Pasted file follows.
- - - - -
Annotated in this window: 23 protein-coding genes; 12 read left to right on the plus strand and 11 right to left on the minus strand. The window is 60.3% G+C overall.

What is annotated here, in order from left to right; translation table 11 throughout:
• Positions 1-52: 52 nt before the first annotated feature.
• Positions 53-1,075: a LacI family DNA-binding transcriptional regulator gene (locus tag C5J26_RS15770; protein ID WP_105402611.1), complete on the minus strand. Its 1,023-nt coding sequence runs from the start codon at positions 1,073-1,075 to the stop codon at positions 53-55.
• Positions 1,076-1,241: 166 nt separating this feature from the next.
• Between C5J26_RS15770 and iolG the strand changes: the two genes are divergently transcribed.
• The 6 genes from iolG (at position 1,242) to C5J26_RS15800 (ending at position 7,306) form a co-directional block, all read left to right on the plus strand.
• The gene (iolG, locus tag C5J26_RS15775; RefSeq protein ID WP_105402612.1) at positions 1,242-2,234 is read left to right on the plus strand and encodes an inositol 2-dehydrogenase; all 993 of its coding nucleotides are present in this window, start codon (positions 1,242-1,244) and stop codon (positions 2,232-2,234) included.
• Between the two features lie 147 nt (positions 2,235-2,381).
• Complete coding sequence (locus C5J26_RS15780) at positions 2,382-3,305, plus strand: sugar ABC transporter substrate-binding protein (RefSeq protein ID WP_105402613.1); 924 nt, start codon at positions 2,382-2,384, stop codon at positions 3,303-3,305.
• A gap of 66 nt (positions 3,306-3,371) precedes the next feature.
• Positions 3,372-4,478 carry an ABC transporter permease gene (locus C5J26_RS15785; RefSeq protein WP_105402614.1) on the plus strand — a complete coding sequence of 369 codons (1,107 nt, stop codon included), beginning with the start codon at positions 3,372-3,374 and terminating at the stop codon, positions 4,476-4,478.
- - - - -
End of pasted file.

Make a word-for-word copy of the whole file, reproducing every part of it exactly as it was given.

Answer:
Annotated in this window: 23 protein-coding genes; 12 read left to right on the plus strand and 11 right to left on the minus strand. The window is 60.3% G+C overall.

What is annotated here, in order from left to right; translation table 11 throughout:
• Positions 1-52: 52 nt before the first annotated feature.
• Positions 53-1,075: a LacI family DNA-binding transcriptional regulator gene (locus tag C5J26_RS15770; protein ID WP_105402611.1), complete on the minus strand. Its 1,023-nt coding sequence runs from the start codon at positions 1,073-1,075 to the stop codon at positions 53-55.
• Positions 1,076-1,241: 166 nt separating this feature from the next.
• Between C5J26_RS15770 and iolG the strand changes: the two genes are divergently transcribed.
• The 6 genes from iolG (at position 1,242) to C5J26_RS15800 (ending at position 7,306) form a co-directional block, all read left to right on the plus strand.
• The gene (iolG, locus tag C5J26_RS15775; RefSeq protein ID WP_105402612.1) at positions 1,242-2,234 is read left to right on the plus strand and encodes an inositol 2-dehydrogenase; all 993 of its coding nucleotides are present in this window, start codon (positions 1,242-1,244) and stop codon (positions 2,232-2,234) included.
• Between the two features lie 147 nt (positions 2,235-2,381).
• Complete coding sequence (locus C5J26_RS15780) at positions 2,382-3,305, plus strand: sugar ABC transporter substrate-binding protein (RefSeq protein ID WP_105402613.1); 924 nt, start codon at positions 2,382-2,384, stop codon at positions 3,303-3,305.
• A gap of 66 nt (positions 3,306-3,371) precedes the next feature.
• Positions 3,372-4,478 carry an ABC transporter permease gene (locus C5J26_RS15785; RefSeq protein WP_105402614.1) on the plus strand — a complete coding sequence of 369 codons (1,107 nt, stop codon included), beginning with the start codon at positions 3,372-3,374 and terminating at the stop codon, positions 4,476-4,478.